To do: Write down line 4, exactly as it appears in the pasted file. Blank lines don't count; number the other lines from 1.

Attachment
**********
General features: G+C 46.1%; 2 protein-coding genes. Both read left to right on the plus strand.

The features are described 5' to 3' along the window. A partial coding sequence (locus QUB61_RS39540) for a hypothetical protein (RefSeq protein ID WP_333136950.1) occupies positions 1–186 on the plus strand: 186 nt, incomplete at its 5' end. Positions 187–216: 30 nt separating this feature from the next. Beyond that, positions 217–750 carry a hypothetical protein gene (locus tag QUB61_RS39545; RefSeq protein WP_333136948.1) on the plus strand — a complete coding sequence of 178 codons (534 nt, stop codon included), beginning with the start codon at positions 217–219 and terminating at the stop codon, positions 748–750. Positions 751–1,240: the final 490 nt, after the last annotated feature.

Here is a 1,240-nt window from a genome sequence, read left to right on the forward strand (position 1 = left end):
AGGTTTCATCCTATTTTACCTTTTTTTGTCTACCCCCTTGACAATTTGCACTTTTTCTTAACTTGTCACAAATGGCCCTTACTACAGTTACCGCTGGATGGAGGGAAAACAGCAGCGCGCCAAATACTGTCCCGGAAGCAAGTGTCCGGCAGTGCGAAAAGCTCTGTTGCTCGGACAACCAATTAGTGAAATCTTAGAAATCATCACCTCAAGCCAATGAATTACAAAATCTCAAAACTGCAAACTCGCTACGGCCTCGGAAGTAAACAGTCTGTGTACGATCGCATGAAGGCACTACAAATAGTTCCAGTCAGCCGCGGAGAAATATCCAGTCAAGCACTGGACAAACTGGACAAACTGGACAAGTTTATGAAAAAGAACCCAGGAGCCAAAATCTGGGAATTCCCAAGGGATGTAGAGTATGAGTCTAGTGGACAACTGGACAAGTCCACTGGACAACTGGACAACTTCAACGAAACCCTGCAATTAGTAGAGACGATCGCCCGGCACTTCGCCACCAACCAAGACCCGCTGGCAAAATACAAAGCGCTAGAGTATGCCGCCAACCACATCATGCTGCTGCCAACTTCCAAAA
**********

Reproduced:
AGGTTTCATCCTATTTTACCTTTTTTTGTCTACCCCCTTGACAATTTGCACTTTTTCTTAACTTGTCACAAATGGCCCTTACTACAGTTACCGCTGGATGGAGGGAAAACAGCAGCGCGCCAAATACTGTCCCGGAAGCAAGTGTCCGGCAGTGCGAAAAGCTCTGTTGCTCGGACAACCAATTAGTGAAATCTTAGAAATCATCACCTCAAGCCAATGAATTACAAAATCTCAAAACTGCAAACTCGCTACGGCCTCGGAAGTAAACAGTCTGTGTACGATCGCATGAAGGCACTACAAATAGTTCCAGTCAGCCGCGGAGAAATATCCAGTCAAGCACTGGACAAACTGGACAAACTGGACAAGTTTATGAAAAAGAACCCAGGAGCCAAAATCTGGGAATTCCCAAGGGATGTAGAGTATGAGTCTAGTGGACAACTGGACAAGTCCACTGGACAACTGGACAACTTCAACGAAACCCTGCAATTAGTAGAGACGATCGCCCGGCACTTCGCCACCAACCAAGACCCGCTGGCAAAATACAAAGCGCTAGAGTATGCCGCCAACCACATCATGCTGCTGCCAACTTCCAAAA